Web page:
Monday, July 29, 2013

Mütter's Day

I finally got around to visiting the Mütter Museum with my friends Jen and Tim this weekend. All three of us are big fans of John Hodgman and Sarah Vowell, each of whom mention the megacolon in their respective writings. We'd been looking forward to this for a long time.

My friend Frederick is also a fan of the place. He had a poster from the museum in a frame that was clearly many times more expensive than the poster.

En route, we played 20 questions.

The answers were:

We parked for five dollars, which was pretty cheap, and walked a couple blocks to the museum. It was a bit different from what I was expecting.

  1. It was quite a bit smaller than I thought it would be: Just three rooms. Nicely laid out and everything, but that couldn't change how small the place was.
  2. Very well lit: I was expecting to be the kind of place the Franklin Institute was before it was renovated, with expansive, dimly lit halls. But the lighting was very good.
  3. Body parts: I've got a decent general science education, but I'm not a doctor or a biologist, and my last experience with body parts was dissecting a fetal pig more than a decade ago.The thing that struck me is how much smaller the organs were than I was expecting them to be, the brains in particular. Zombie movies have lied to me! 
  4. Accessible: I enjoy science museums, but I do think they cleave much more closely to entertaining than informing. Mütter was no exception, but I thought the exhibits were accessible without being patronizing or simplifying the material to the point of meaninglessness.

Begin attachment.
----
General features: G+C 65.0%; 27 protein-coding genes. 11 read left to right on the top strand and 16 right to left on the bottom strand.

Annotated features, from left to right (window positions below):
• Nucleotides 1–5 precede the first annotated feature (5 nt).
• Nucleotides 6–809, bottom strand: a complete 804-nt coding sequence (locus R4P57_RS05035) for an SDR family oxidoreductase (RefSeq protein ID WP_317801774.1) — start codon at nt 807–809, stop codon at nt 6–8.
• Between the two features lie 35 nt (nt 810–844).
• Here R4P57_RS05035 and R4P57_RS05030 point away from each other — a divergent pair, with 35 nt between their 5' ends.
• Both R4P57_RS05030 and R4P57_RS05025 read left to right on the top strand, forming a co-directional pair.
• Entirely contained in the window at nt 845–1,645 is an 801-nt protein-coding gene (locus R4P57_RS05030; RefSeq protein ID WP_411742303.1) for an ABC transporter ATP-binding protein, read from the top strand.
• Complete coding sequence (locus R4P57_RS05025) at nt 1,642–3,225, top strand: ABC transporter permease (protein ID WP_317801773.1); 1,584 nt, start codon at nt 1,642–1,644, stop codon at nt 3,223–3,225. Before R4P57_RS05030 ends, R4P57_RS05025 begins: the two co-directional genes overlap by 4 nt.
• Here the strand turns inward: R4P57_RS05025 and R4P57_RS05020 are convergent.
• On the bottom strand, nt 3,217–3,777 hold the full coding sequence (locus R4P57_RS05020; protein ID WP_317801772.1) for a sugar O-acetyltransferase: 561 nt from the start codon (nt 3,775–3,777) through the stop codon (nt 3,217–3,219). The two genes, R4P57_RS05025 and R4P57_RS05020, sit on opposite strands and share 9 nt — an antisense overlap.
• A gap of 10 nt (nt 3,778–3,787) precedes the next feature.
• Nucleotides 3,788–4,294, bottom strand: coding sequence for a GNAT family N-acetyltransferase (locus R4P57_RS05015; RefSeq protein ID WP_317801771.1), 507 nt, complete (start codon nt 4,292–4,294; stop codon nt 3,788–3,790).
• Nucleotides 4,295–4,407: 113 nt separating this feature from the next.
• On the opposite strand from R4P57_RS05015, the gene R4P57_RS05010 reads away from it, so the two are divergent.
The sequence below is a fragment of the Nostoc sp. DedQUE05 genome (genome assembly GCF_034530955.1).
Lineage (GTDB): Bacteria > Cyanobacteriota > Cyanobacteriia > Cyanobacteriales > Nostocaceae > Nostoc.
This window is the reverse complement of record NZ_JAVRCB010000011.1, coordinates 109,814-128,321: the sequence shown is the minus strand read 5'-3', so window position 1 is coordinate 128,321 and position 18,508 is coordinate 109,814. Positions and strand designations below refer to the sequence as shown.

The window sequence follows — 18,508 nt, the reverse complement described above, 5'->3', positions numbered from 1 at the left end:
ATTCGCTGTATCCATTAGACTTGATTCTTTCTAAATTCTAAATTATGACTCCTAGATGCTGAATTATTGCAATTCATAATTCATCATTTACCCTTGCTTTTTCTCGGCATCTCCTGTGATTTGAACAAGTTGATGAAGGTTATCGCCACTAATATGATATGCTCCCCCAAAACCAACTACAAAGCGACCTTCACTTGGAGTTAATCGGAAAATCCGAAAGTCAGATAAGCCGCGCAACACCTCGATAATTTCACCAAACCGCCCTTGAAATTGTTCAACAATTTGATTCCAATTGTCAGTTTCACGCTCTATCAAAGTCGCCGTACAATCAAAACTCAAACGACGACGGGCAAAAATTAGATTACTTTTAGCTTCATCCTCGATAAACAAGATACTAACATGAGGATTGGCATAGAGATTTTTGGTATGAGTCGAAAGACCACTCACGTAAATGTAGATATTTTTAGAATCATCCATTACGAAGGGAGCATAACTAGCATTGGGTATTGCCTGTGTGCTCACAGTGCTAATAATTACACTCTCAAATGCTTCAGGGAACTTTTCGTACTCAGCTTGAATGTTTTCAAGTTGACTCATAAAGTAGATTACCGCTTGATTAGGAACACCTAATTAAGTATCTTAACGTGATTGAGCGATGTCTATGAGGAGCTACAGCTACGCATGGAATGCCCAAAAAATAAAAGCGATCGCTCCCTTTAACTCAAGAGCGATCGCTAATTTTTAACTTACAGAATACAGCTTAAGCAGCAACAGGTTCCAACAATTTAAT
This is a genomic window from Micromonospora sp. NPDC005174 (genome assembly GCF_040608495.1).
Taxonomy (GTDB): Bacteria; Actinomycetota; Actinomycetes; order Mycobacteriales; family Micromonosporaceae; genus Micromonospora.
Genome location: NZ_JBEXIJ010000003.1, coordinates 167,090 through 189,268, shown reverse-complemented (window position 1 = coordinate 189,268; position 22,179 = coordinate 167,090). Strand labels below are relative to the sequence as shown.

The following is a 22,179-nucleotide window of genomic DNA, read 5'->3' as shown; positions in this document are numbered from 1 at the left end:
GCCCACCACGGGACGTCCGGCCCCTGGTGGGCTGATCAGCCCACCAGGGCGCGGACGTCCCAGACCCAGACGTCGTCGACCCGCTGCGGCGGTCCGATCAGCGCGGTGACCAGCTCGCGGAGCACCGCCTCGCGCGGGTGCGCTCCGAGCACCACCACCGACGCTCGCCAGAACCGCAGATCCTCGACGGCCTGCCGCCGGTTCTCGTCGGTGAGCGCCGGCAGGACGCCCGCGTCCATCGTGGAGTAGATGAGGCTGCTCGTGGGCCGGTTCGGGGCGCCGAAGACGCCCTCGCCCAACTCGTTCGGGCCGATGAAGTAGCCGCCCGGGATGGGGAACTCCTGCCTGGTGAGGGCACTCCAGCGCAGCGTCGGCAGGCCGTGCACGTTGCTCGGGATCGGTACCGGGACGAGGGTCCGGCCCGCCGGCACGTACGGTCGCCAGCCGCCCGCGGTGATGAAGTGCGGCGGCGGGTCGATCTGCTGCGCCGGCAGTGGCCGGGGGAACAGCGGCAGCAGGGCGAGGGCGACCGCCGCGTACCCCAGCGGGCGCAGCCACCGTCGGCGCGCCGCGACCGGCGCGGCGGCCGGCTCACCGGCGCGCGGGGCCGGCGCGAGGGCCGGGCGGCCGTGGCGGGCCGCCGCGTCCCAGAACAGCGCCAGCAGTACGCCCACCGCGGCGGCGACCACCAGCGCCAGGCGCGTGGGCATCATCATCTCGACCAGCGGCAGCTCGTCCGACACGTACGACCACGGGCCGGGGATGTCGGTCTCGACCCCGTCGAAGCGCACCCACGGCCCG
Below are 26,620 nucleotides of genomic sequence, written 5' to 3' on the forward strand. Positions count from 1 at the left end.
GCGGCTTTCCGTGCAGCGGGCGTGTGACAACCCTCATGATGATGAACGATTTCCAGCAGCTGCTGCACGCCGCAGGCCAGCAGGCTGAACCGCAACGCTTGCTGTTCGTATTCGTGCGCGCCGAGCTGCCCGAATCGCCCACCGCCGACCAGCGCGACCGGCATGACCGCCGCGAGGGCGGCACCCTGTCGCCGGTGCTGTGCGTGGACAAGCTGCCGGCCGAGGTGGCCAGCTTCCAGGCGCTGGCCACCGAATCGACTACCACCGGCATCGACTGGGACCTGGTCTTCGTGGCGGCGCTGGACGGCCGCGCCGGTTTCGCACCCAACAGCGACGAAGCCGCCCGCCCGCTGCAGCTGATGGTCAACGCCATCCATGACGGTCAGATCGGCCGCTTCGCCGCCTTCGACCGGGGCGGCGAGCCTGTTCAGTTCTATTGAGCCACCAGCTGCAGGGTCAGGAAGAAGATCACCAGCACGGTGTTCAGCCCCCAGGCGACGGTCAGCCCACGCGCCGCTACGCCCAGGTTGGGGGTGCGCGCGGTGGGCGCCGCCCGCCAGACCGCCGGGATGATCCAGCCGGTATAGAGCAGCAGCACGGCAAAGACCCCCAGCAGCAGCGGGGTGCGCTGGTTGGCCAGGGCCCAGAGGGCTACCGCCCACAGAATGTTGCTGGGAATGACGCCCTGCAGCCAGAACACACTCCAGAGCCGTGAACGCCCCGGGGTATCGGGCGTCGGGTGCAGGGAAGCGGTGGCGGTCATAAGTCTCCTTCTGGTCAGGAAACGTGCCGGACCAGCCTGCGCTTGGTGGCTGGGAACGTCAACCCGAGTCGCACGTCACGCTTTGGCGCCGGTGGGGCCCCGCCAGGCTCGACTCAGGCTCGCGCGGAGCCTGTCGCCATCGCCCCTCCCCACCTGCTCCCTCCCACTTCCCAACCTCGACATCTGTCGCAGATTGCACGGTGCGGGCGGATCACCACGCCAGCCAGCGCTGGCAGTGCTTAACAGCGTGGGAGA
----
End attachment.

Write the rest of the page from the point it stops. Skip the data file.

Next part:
5. No pictures allowed: I had to resort to a stock photo of the megacolon! #Firstworldproblems
  6. The Megacolon: It wasn't as mega as we were led to believe. We were hoping we could walk through it like the giant heart at the Franklin Institute.
  7. Skullduggery: There was a wall with a good 40 or 50 skulls on it, As a lay person, I tend to think of skulls as pretty uniform, but seeing so many in one space, I couldn't help but notice the significant amount of variation visible even at a causal glance. 
  8. Skullduggery, part two: They had a forensics of Grimm's Fairy tale theme going on in the upper gallery and I really liked one of the paintings that went with it.

Afterwards, we had some lunch, because seeing dozens of anencephalic fetuses in jars really works up an appetite. Afterwards we visited Fat Jack's Comic Crypt and had some gelato at Capogiro's, which was voted the best ice cream in the world by National Geographic. It was pretty yummy. I'm not sure if I've ever had gelato before. I thought it was vegan, but apparently not. 

Todd Ingram: Gelato isn't vegan?
Vegan Policeman: It's milk and eggs, bitch.

Fat Jack's was really nice. I had read about it in Joe Matt's Peepshow, so I was especially interested in seeing it, though it's not like I need an excuse to check out a comic book store. It's really one of the nicest stores I've ever been in. A great, well-organized selection, friendly and knowledgeable staff that seem to enjoy being there, ten terrible comics for a buck in the bargain bins. 

Great visit all around. Next time we return to Philly, it will be to camp in at the Franklin Institute.

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